For the first few months, while the pain was the most intense, a theme kept reoccurring in my dreams . In the dreams, Dad always came home. It had all been a mistake. The dreams took on different forms, different ways of explaining why he didn’t come home, but the bottom line was that he was still alive in the dreams. But when I woke up, Dad was still gone. I continued to have those kind of dreams from time to time for at least seven years, maybe longer.

Our church family from First Baptist Church in Calvin gathered around us and help us immensely during this tough time. The love they showed was such a great testimony in our town. I will be forever grateful to this fine group of people, who are like family to me. As I tried to process and make sense of the senseless, God was more real to me that He had ever been before. The comfort and peace He gave pulled me through the worst of the pain and put me on a path the healing. And healing did come.

The sense of loss eased over time, but it never went away completely. I still feel the loss every time I talk to Kimberly and Jonathan about Dad. They never had the chance to know him. I like to tell  Jonathan, “My Dad was better than your dad.” He was a good man, a great husband and father and a friend to all he met.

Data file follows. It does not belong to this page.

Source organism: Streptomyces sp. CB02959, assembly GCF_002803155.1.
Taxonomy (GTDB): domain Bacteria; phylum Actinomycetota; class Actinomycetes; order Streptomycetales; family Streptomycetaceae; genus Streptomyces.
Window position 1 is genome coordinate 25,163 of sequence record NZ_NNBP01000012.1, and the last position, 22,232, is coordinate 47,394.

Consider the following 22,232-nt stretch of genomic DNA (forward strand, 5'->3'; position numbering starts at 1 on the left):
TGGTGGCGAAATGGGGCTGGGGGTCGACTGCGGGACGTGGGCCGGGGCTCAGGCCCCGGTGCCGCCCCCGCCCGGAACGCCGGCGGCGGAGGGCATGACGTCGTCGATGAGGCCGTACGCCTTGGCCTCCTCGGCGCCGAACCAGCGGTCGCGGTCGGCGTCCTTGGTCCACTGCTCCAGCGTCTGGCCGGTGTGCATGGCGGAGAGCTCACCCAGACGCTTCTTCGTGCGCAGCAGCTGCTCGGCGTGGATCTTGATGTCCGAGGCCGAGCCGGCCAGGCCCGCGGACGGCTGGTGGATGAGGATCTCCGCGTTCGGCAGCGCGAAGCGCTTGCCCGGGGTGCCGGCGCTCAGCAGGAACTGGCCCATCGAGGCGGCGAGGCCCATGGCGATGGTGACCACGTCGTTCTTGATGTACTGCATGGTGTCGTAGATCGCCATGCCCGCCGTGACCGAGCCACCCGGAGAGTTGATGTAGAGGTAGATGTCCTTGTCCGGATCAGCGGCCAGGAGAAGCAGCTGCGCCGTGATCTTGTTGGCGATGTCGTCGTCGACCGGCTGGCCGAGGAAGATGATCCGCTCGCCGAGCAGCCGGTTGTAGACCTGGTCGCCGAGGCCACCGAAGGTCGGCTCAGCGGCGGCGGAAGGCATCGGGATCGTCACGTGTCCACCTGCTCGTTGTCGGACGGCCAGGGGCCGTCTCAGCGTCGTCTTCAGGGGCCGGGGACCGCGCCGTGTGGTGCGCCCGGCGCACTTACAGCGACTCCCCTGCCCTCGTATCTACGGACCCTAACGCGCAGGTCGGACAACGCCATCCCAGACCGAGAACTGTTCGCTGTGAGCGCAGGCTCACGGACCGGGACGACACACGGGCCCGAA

A Song About Loss
The first time I heard “From Where You Are” by Lifehouse, I was swept back to the night Dad died. The song brought me to tears. The lyrics speak of a life cut short and the things you miss when someone you love is gone.

So far away from where you are
I'm standing underneath the stars
And I wish you were here

I miss the years that were erased
I miss the way the sunshine would light up your face
I miss all the little things
I never thought that they'd mean everything to me
Yeah I miss you
And I wish you were here

When it comes to Dad, “I miss all the little things.” Here’s a link to the song: http://www.youtube.com/watch?v=ZV-bw_Cljtk

His Laughter Faded Away